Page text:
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Abstract

 

This article in SSSAJ

  1. Vol. 37 No. 1, p. 21-24
     
    Received: Jan 13, 1972
    Published: Jan, 1973


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doi:10.2136/sssaj1973.03615995003700010012x

Chloride Movement in Undisturbed Swelling Clay Soil1

  1. D. E. Kissel,
  2. J. T. Ritchie and
  3. Earl Burnett2

Abstract

Abstract

Relatively large, continuous soil pores were important pathways of downward Cl- movement in saturated, swelling clay soils. Using water-soluble fluorescein as a tracer for downward water and Cl- movement in field basins, distinct small areas of the soil contained fluorescein, whereas nearby areas contained no visible fluorescein after Cl- and fluorescein was ponded at the surface for 1.5 days. Chloride contents in the areas containing fluorescein were considerably higher than in nearby areas. Breakthrough curves of a large saturated core of undisturbed swelling clay soil indicated that Cl- was moving quite rapidly through large connected pores. In the undisturbed swelling clay soil, the volume of soil water not containing Cl- was about 60%; when the disturbed soil was repacked to the same density this value decreased to 40%.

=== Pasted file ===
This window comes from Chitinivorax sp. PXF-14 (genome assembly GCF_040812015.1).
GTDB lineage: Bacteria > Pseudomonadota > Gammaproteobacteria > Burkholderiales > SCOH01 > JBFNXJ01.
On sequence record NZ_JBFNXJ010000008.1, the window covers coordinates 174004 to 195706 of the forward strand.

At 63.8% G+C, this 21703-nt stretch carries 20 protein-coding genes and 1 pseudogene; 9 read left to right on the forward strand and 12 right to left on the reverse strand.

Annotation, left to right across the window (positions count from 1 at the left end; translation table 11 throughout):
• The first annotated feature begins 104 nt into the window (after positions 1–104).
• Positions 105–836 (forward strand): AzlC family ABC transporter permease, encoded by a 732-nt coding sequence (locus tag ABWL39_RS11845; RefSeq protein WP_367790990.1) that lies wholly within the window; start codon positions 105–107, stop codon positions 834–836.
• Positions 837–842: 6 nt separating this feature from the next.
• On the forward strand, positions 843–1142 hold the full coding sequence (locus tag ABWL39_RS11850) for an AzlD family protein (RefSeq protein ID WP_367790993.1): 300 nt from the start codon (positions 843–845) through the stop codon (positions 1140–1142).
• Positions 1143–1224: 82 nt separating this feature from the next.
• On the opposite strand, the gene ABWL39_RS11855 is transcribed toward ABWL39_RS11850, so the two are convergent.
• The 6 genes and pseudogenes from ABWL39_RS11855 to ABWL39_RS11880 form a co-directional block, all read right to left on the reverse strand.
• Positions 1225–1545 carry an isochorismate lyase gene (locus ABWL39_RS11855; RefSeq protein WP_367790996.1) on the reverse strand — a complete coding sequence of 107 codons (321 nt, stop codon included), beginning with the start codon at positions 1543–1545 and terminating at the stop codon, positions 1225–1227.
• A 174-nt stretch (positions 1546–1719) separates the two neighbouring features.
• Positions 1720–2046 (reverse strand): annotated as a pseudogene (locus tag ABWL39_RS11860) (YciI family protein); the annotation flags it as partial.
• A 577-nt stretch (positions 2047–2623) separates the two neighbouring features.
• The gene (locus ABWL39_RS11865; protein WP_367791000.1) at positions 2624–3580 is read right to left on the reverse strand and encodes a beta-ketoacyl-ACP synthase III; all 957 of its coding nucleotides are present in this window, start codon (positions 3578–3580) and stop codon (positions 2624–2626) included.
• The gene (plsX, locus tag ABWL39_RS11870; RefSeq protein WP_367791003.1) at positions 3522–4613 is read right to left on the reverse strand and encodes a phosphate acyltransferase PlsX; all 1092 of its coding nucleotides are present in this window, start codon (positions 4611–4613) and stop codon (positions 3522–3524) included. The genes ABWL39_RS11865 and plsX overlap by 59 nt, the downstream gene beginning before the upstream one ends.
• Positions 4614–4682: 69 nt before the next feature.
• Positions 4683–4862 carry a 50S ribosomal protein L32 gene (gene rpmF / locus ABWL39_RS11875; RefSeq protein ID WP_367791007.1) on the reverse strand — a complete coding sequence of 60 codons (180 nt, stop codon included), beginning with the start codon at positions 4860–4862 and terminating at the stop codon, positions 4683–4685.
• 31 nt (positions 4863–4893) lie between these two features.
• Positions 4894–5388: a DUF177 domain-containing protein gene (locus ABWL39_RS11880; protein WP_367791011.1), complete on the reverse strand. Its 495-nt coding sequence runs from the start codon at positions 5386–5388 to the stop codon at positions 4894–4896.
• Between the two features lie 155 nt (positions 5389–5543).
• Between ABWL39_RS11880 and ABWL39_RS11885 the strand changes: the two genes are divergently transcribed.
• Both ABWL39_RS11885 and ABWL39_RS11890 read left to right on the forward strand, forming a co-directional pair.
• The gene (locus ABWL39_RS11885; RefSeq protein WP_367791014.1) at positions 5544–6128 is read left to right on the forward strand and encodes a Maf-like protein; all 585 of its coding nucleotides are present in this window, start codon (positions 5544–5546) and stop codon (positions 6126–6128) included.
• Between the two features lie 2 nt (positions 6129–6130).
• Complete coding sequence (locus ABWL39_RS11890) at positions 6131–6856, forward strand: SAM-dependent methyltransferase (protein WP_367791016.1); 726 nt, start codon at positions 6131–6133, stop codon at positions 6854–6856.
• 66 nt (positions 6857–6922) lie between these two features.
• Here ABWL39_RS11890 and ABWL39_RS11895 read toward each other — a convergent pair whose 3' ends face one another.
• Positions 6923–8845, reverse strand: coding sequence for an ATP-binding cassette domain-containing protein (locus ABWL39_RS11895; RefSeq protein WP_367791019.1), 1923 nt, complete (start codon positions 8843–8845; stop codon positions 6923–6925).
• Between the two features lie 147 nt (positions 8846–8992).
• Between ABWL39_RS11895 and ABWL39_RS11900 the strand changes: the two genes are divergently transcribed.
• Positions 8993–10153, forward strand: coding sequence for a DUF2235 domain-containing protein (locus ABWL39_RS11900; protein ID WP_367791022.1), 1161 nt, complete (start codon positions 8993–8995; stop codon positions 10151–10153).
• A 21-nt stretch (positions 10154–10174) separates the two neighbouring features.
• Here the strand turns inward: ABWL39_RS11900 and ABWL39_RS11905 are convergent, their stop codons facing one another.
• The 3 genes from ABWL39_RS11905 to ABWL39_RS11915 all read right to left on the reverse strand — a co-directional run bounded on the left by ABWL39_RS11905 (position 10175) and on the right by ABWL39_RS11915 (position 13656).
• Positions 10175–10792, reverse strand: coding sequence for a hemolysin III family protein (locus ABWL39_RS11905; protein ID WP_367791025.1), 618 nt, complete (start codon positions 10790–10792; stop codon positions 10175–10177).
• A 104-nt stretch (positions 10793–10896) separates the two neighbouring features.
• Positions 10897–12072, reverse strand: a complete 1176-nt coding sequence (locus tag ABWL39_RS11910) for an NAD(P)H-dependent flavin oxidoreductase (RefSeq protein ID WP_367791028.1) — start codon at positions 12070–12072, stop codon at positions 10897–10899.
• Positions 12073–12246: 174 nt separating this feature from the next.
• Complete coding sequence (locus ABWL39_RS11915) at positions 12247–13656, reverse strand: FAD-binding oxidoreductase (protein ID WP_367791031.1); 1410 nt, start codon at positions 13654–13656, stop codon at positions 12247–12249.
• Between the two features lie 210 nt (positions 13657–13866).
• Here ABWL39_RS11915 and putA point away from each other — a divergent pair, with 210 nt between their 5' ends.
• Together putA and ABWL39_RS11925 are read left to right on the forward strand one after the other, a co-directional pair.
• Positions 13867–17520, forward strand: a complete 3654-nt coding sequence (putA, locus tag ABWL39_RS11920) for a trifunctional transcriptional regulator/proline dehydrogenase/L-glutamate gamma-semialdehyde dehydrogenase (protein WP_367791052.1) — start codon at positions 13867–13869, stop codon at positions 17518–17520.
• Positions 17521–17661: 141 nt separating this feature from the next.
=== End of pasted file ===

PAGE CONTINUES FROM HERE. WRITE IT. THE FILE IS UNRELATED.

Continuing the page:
More of the original soil solution was eluted from long undisturbed cores than from short undisturbed cores of the same diameter before Cl- appeared in the effluent. Apparently the longer core wall blocked more connected flow paths which were not vertical.

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